Case presentation

The patient was a 57-year-old woman (height, 155 cm; weight, 36.1 kg; body mass index, 15.0) with biopsy-proven adenocarcinoma of the transverse colon, referred to our department for treatment. She was not in distress (performance status, 0; American Society of Anesthesiologists score, 1). Her past medical history included psoriasis and urolithiasis. Family history, lifestyle, and medication use were non-contributory.

Preoperative blood tests revealed the following: white blood cells (WBC), 6720 cells/μl; hemoglobin, 13.9 g/dl; platelet count, 212 × 103 cells/μl; C-reactive protein, 0.01 mg/dl; albumin, 4.2 g/dl; carcinoembryonic antigen (CEA), 2.5 ng/ml; and Carbohydrate antigen19-9(CA19-9), 18.7 U/ml. Tests assessing physiologic functions were not abnormal. Lower gastrointestinal endoscopy exposed a 30-mm lesion of transverse colon that likely invaded submucosa (Paris Classification, 0-Is + IIc). Computed tomography (CT) imaging also disclosed mural thickening and contrast effect at mid-transverse colon, but there were no signs of metastasis. Based on the Japanese Classification of Colorectal, Appendiceal, and Anal Carcinoma (9th edition), the preoperative diagnosis was Stage I (cT1b, N0, M0) cancer of transverse colon. We then chose the Senhance system for transverse colon resection.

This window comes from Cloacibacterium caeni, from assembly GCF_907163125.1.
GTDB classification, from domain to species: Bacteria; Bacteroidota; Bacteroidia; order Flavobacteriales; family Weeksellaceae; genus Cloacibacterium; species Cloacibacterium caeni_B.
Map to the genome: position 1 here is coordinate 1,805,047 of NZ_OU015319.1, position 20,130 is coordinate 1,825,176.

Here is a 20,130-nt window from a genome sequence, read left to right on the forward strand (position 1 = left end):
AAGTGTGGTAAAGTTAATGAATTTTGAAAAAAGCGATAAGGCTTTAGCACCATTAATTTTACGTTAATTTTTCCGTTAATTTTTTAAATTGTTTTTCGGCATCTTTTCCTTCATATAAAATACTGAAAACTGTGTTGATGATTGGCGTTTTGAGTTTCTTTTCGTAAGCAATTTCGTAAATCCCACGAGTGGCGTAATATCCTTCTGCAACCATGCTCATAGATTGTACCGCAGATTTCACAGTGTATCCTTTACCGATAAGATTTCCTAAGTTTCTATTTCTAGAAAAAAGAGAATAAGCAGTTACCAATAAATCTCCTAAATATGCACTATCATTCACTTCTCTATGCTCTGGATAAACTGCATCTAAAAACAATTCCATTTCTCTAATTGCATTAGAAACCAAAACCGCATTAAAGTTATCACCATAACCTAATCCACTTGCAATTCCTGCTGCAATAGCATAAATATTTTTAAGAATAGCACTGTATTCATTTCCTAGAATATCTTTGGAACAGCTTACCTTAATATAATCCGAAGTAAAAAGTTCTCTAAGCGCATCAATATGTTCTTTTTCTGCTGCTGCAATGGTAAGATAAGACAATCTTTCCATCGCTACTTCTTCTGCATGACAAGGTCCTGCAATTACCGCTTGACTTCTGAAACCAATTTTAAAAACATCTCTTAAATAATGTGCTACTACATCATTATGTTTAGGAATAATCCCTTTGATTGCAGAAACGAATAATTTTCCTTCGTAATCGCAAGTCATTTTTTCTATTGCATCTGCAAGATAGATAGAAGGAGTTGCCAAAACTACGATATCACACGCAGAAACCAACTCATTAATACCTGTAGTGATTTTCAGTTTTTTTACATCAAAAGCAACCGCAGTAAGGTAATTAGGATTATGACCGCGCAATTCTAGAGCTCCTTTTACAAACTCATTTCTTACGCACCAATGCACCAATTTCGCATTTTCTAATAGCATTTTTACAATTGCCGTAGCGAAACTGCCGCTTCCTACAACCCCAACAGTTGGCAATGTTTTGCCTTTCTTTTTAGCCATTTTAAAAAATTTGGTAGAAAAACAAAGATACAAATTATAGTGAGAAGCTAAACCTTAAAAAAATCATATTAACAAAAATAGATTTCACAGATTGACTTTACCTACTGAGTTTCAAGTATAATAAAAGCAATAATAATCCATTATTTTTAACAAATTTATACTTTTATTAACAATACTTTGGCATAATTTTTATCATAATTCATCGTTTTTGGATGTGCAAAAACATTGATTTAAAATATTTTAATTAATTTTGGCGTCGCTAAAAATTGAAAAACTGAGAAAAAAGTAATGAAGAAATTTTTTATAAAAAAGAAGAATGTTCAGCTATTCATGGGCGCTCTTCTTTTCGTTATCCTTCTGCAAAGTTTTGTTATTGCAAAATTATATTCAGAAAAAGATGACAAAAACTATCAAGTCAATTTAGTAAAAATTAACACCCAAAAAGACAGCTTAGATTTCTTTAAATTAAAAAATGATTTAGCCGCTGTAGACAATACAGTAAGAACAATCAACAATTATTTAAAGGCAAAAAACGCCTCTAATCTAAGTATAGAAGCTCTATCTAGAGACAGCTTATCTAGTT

Surgical procedure

The patient was placed in lithotomy position under general anesthesia for a mini-laparotomy, performed via 3-cm longitudinal incision at umbilicus. A 12-mm camera port and two 5-mm ports were introduced by Free Access device (TOP Corp, Tokyo, Japan), and a 5-mm port was inserted at left side of abdomen, thus constituting a single-incision plus one-port procedure (Figs. 1, 2). Tumor location was verified as mid-transverse colon. The abdominal cavity was otherwise free of overt metastasis or ascites.

Fig. 1
figure1

Port placement. A 12-mm camera port and two 5-mm ports were introduced by Free Access device at umbilicus and a 5-mm port was inserted at left side of abdomen

Fig. 2
figure2

Positional relationship between forceps and lesions. Tumor location was verified as mid-transverse colon. The camera and forceps were inserted as shown in the above figure

The patient was then placed in head-down, left-oblique position to shift the small bowel away and secure the view. Under robotic aid, duodenum and middle colic artery (MCA) were identified, and the mesentery was detached from duodenal/pancreatic moorings. After exposing the root of middle colic artery, D3 lymph node dissection took place, including all adipose tissue to the point of bifurcation on the side of resection (Fig. 3). The left arterial branch was then clipped (at bifurcation) and dissected, thereafter identifying and dissecting middle colic vein (MCV, dorsal aspect of artery) at the same level. Finally, the lesser sac was opened and the transverse colon fully mobilized.

Fig. 3
figure3